He believes that if a client presents a problem the industry has previously been unsure of, its first response has typically been to issue exclusions in policy wordings until it can get its head around how to cover the risk.

However, to really push ahead on the net zero transition, del Re thinks there is not enough time for this type of dawdling.

“In the insurance industry, we lack foresight. We don’t plan what’s happening next and we need to do that,” he said.

“The insurance industry can be so reactive. I hear voices in the London market saying ‘client comes with a problem, we develop a solution’. I don’t think that’s enough. That is just an inexcusable laziness.”

One example here is the use of hydrogen as an energy source. Del Re is in “no doubt” that the UK’s energy infrastructure will become hydrogen led, so the insurance industry must develop propositions to protect against new risks associated with its use, otherwise the industry will become irrelevant.

Insurance provisions here will need to consider new distribution centres for hydrogen, as well as the fact that the gas needs to be stored at high pressure.

These new types of insurance products “are both encouraging the transition, but also protecting any loss in value from challenges to implement the transition plans,” del Re added.

Opportunity, not risk

To facilitate these types of product changes and development, the insurance market’s mindset has to change, del Re urged.

“The insurance industry has been consumed by the top down view of sustainability as a risk to the sector. It’s detracted from thinking of climate and the transformation as an opportunity for the sector to play a bigger role in society,” he explained.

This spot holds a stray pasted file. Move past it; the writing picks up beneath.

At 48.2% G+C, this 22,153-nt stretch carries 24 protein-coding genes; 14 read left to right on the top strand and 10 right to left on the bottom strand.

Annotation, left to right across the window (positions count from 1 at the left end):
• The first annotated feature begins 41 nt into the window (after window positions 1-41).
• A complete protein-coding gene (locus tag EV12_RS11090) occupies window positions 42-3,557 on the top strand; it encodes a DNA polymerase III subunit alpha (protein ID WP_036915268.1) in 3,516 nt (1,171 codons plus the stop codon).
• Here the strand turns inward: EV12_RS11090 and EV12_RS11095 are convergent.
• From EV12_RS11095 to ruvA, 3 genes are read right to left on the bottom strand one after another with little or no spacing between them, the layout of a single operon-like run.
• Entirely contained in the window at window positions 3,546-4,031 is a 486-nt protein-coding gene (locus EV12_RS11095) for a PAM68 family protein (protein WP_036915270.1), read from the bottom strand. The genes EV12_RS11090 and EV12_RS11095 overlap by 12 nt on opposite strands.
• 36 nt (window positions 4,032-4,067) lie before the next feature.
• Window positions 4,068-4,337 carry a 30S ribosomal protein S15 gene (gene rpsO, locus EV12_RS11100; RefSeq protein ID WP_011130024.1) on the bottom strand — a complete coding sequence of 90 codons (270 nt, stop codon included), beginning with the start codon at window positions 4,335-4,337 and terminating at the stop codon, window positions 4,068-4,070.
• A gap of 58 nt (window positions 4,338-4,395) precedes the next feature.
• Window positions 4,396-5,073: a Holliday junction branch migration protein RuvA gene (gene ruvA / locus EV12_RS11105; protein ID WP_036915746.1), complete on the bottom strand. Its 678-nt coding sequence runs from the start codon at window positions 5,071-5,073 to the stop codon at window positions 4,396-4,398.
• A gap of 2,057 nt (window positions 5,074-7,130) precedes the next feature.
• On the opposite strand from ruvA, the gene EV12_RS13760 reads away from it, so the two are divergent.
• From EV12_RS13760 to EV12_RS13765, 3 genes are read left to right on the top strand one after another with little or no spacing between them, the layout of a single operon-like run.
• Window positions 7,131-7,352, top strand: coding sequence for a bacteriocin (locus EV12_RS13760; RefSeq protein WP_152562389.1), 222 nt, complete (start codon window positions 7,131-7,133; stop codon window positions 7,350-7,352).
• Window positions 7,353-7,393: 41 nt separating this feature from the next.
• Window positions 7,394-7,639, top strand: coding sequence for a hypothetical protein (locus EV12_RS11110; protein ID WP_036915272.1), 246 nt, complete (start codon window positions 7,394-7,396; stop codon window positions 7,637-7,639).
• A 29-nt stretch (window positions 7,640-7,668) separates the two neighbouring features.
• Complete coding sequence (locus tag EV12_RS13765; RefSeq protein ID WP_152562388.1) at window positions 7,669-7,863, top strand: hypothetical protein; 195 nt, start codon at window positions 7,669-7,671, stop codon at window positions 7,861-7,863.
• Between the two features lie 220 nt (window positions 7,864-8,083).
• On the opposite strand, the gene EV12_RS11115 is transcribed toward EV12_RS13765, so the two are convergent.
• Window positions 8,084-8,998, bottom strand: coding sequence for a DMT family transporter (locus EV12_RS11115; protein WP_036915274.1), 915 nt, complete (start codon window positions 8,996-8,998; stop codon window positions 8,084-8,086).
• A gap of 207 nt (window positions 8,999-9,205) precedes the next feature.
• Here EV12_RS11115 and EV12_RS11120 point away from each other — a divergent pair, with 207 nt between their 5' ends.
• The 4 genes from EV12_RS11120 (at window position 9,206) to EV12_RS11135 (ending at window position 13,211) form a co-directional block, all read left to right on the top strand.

For him, insurance should be pivotal in facilitating change, risk taking and technology growth.

One way the (re)insurance market specifically can achieve this prime position is by tapping into one of its “strongest skills” – scenarios and modelling.

Del Re explained: “We use [scenarios] in the context of natural catastrophes usually. That muscle memory, we need to use that to think of the foresight that we need around what will the infrastructure of the future look like? How can we ensure that the insurance industry will be enabling these scenarios to materialise? That’s more important than trying to measure your carbon footprint.”

The reinsurance market, in particular, will need “to [produce] sophisticated ways of looking at various versions of what climate could be doing in the future”, del Re added, as historical data can no longer be relied upon to inform catastrophe modelling and capital management.

This is because the severity and frequency of today’s climate change-driven weather events remain “untested”.

Del Re continued: “Whilst we have catastrophe models that have been backward looking, we’re going to have to start thinking about various futures.

“There will be increased analytics because dealing with uncertainty calls for analytics and more education around those analytics as well, being really clear about language.”